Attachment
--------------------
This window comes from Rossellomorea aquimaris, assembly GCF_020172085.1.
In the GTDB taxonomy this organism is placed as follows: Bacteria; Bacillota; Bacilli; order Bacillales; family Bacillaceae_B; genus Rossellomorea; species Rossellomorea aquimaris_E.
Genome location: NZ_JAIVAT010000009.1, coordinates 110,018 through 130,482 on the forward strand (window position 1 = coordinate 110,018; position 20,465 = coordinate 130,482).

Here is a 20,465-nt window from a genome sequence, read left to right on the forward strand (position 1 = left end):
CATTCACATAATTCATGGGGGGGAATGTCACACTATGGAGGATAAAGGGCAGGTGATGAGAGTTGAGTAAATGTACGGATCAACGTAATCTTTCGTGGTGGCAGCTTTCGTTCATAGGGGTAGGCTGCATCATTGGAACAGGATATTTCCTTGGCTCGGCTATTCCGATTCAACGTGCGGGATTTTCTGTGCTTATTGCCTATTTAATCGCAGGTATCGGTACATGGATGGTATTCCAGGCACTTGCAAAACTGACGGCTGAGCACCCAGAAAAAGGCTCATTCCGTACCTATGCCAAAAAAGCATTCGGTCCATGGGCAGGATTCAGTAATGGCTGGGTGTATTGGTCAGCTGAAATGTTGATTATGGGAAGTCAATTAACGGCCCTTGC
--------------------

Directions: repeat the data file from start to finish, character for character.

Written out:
This window comes from Rossellomorea aquimaris, assembly GCF_020172085.1.
In the GTDB taxonomy this organism is placed as follows: Bacteria; Bacillota; Bacilli; order Bacillales; family Bacillaceae_B; genus Rossellomorea; species Rossellomorea aquimaris_E.
Genome location: NZ_JAIVAT010000009.1, coordinates 110,018 through 130,482 on the forward strand (window position 1 = coordinate 110,018; position 20,465 = coordinate 130,482).

Here is a 20,465-nt window from a genome sequence, read left to right on the forward strand (position 1 = left end):
CATTCACATAATTCATGGGGGGGAATGTCACACTATGGAGGATAAAGGGCAGGTGATGAGAGTTGAGTAAATGTACGGATCAACGTAATCTTTCGTGGTGGCAGCTTTCGTTCATAGGGGTAGGCTGCATCATTGGAACAGGATATTTCCTTGGCTCGGCTATTCCGATTCAACGTGCGGGATTTTCTGTGCTTATTGCCTATTTAATCGCAGGTATCGGTACATGGATGGTATTCCAGGCACTTGCAAAACTGACGGCTGAGCACCCAGAAAAAGGCTCATTCCGTACCTATGCCAAAAAAGCATTCGGTCCATGGGCAGGATTCAGTAATGGCTGGGTGTATTGGTCAGCTGAAATGTTGATTATGGGAAGTCAATTAACGGCCCTTGC